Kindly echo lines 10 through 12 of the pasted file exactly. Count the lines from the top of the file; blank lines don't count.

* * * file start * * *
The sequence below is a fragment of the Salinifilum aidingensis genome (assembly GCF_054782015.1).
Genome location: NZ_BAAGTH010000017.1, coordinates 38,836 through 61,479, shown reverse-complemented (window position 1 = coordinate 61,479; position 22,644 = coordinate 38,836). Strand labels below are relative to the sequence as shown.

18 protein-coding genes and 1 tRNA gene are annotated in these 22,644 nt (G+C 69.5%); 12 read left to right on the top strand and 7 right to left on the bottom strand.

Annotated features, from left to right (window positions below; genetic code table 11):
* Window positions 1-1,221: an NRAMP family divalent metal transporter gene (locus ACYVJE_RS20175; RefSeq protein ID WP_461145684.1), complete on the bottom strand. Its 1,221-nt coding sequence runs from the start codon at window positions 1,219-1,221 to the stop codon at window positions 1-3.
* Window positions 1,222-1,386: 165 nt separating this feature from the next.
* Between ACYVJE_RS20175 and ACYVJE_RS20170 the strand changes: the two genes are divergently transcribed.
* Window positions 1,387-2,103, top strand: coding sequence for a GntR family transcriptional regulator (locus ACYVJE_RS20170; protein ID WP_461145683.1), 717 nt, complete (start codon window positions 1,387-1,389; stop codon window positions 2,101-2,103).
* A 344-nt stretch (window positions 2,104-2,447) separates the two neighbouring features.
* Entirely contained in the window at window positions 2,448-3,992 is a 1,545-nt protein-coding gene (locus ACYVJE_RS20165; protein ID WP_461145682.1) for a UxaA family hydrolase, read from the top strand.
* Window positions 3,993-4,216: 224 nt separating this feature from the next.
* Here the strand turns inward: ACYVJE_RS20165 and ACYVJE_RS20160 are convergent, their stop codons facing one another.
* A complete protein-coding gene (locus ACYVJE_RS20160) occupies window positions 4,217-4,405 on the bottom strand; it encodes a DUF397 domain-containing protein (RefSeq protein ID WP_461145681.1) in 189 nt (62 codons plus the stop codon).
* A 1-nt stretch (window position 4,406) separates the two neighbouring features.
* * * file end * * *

* Entirely contained in the window at window positions 2,448-3,992 is a 1,545-nt protein-coding gene (locus ACYVJE_RS20165; protein ID WP_461145682.1) for a UxaA family hydrolase, read from the top strand.
* Window positions 3,993-4,216: 224 nt separating this feature from the next.
* Here the strand turns inward: ACYVJE_RS20165 and ACYVJE_RS20160 are convergent, their stop codons facing one another.